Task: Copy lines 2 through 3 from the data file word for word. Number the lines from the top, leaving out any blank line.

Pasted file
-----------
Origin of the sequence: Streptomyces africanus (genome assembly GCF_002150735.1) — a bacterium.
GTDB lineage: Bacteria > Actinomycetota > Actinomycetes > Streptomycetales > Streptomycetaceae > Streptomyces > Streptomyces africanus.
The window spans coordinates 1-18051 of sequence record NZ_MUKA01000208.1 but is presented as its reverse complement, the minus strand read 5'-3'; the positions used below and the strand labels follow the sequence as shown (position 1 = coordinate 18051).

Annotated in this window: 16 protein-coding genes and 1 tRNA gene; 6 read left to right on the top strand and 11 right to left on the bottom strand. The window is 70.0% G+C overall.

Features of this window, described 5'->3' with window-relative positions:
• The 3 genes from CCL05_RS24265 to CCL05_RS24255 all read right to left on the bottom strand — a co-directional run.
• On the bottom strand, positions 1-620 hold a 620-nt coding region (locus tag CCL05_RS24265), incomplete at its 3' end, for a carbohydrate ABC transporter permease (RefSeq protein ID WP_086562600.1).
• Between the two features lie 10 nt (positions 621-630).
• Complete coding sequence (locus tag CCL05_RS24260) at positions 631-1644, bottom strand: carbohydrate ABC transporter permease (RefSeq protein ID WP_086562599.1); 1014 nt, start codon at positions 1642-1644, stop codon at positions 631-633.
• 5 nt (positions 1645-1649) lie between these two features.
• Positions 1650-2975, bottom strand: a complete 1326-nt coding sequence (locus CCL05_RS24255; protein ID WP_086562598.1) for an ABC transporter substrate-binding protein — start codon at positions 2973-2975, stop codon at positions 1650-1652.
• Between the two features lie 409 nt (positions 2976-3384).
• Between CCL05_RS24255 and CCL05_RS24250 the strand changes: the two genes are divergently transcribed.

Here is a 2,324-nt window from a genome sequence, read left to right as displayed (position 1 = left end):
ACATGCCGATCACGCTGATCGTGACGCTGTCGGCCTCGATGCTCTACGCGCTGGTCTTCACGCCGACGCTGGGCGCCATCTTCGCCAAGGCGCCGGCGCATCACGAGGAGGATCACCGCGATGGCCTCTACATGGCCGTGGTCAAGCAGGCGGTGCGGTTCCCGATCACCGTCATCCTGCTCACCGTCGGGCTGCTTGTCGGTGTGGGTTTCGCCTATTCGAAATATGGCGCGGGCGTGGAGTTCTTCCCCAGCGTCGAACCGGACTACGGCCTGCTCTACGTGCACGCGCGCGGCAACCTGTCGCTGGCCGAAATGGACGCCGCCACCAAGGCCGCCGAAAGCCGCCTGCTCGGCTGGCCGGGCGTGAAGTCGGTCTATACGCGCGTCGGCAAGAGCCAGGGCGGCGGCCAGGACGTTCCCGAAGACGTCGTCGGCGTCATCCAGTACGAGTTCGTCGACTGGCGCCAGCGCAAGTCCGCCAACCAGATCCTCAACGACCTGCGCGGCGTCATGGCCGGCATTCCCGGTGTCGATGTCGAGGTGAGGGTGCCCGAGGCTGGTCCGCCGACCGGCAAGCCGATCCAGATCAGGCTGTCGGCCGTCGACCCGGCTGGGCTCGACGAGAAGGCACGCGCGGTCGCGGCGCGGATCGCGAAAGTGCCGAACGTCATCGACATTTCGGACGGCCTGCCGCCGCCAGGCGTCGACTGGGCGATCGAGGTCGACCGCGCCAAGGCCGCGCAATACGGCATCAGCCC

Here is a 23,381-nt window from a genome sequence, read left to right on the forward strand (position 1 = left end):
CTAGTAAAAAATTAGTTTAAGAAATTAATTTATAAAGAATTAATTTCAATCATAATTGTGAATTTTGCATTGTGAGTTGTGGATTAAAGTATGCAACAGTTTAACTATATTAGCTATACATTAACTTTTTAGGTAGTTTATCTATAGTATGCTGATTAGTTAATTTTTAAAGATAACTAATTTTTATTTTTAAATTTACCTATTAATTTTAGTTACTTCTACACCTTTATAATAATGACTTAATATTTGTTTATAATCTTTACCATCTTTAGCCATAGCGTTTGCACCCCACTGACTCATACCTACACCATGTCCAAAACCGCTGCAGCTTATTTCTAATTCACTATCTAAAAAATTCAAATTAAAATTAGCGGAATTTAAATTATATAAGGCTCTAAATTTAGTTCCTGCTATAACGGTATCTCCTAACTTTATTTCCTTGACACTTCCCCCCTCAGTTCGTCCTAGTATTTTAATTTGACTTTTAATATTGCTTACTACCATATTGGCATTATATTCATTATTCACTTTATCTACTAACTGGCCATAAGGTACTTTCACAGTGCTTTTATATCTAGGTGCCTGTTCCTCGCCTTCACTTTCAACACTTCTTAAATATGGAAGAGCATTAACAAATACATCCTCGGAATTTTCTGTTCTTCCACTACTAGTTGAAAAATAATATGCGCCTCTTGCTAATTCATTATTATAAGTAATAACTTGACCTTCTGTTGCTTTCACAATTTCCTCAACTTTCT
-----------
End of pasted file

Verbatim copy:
GTDB lineage: Bacteria > Actinomycetota > Actinomycetes > Streptomycetales > Streptomycetaceae > Streptomyces > Streptomyces africanus.
The window spans coordinates 1-18051 of sequence record NZ_MUKA01000208.1 but is presented as its reverse complement, the minus strand read 5'-3'; the positions used below and the strand labels follow the sequence as shown (position 1 = coordinate 18051).